Saturday, May 19, 2007

Systems

Our day-to-day systems for living have been under review here recently. We don't have compulsory recycling in this area yet but the sighting of a rat around our dustbins a few weeks ago has made us think about what we throw away and how. We're paying much more attention to packaging, containers and recycling and our black binbag output is now much reduced.

I'm glad to see Asda is finally running a recycling service for its carrier bags. Whether you subscribe to the global warming theory or not, I like the idea of thoughtful waste disposal. It appeals to my organisational instincts. Like playing with a giant shape-sorter! Dumping it all in landfill is far too messy ;-) Here's our recycling tower:

 
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We're collecting tins, plastic bottles, newspaper, cardboard and glass. We were doing most of that before but we're doing a bit more now. We still can't recycle plastic packaging around here though. And I remember in my childhood things like silver foil milk bottle tops being collected for recycling, but nobody seems to do that any more.

Looking at the waste system made us think about how much food we buy and how we could reduce that by growing more fresh produce and composting more to help the plants. It's a good time of year to be thinking along those lines isn't it?

So we have peas, tomatoes and potatoes on the go and we might plant more this week. It means we need to cut back paths and repair walls and generally do more outdoor stuff, which is better for our health, no doubt. We've also been thinking about our water and energy systems here and wondering if these can be improved.

All this from one little (big) rat who is long gone, presumably oblivious to the major effects of his visit!

23 Comments:

Anonymous Anonymous said...

tczgiExcellent. I always try and take carrier bags with me whenever I go shopping.

Have you seen the Al Gore film "An Inconvenient Truth"? It's life changing! (Well, it mademe go green, which is no mean feat).

Still loving your blog Gill.

Julia
x

8:34 pm, May 21, 2007  
Blogger Ruth said...

We are lucky here that we have quite a lot of recycling facilities. The council provide bins for plastic, tin, glass and fabric and a bin for paper. We also have a recyling place round the corner. Cardboard is a problem tho.

9:13 pm, May 21, 2007  
Blogger Gill said...

No I haven't yet Julia. I must look it out, I've heard it's good. But I must admit to some scepticism about the causes of global warming. Glad you're still enjoying the blog!

Ruth, do they recycle plastic packaging where you are? They only do the bottles around here.

9:15 pm, May 21, 2007  
Anonymous Anonymous said...

If you can see the film do. I was the worst sceptic about global warming, but the data they present is pretty conclusive.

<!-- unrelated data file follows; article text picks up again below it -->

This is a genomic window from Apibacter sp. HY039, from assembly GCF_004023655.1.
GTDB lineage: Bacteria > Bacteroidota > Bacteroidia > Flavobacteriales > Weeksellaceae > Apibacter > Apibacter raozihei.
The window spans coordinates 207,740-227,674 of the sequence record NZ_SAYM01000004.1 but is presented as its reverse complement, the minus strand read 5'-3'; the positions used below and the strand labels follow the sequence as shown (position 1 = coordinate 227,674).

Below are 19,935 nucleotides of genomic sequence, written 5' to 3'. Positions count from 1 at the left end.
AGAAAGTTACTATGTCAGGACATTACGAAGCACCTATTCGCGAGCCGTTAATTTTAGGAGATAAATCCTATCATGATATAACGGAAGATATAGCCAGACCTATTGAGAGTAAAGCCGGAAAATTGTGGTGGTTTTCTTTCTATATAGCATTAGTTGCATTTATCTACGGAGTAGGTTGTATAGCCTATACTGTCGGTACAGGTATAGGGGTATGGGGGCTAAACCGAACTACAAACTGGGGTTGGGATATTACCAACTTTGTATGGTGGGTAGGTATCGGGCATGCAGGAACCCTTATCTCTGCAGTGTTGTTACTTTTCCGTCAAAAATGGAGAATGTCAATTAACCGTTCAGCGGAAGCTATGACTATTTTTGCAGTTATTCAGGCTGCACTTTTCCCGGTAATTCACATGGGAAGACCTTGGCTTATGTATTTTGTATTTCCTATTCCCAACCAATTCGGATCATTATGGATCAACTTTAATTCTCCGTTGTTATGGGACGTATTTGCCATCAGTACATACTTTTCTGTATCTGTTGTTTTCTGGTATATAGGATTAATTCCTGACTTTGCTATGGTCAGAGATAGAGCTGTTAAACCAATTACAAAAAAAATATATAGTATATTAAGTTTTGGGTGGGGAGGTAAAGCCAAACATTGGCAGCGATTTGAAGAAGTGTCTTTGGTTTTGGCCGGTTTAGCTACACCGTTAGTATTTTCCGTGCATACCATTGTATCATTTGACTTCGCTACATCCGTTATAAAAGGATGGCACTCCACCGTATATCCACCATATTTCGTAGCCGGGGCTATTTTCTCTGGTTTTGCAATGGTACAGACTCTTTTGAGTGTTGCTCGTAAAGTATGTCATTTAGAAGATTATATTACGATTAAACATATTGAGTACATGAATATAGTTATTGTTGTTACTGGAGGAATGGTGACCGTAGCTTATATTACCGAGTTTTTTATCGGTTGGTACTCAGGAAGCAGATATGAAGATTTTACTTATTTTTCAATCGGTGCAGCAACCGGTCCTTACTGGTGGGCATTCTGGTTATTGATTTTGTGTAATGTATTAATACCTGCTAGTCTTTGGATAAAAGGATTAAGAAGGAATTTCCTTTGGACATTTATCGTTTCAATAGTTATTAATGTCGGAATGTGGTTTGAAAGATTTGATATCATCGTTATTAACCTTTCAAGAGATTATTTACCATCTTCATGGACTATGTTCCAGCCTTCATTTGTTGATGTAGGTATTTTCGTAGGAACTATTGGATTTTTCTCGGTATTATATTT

Note: I'm always wary about stats, and how people lie with stats, but the film doesn't try to hide anything, and the photographic proof of how the ice caps and greenland are melting will have you reaching for your energy efficient light bulbs very fast! Plus Friends of the Earth and loads of other legitimate charities endorse it, and in the end, even if they were making things up, the changes they suggest you make are not too bad in fact most save you money!

The term Carbon footprint takes on a whole new meaning after seeing the film.

The causes of global warming he states are USA, China (driving cars and power stations) and a very high population worldwide. But he points out you can help reverse it with simple little things (like recycling).

Julia
x

9:28 pm, May 21, 2007  
Blogger Tech said...

Hmm, well there has been some controversy about the stats used in that film, with a fair few scientists suggesting that it is *bad science*. Agree that recycling/energy saving is good, but don't necessarily believe that the causes of global warming are mainly of human making.

No flames please though ;-)

10:46 pm, May 21, 2007  
Blogger Ruth said...

They take plastic ice cream tubs e.t.c.

11:12 pm, May 21, 2007  
Blogger Gill said...

Hmm, I wonder why they don't here Ruth! Also Tetra packs - you'd think they'd be reusable.

8:36 am, May 22, 2007  
Blogger Elaine said...

I cannot see my comment I left it here last night!! I hope it's not gone in your recycling bin.

3:28 pm, May 22, 2007  
Anonymous lucy B said...

hello Gill,

I'll try and remember to bring an Inconvenient Truth next time we meet :-)

4:59 pm, May 22, 2007  
Blogger Minnie said...

Did environmental stuff at uni and it made me get my finger out, do my bit and recycle. It's scary what could happen if we don't get a grip and just carry on taking things for granted.

There are some recycling facilities at the place where we have our weekly home ed meet, so I usually take my granny trolley and drop plastic, tins and glass off there. (have to chuckle as I do get funny looks when people hear the glass clinking as we walk by - I must look a right sight)!! lol. You'd think the ptb would do more to collect plastic, wouldn't you? Was talking to a health food shop owner and he says that there's no-one willing to recycle tetra packs anywhere in the country. Not enough money in it.

5:15 pm, May 22, 2007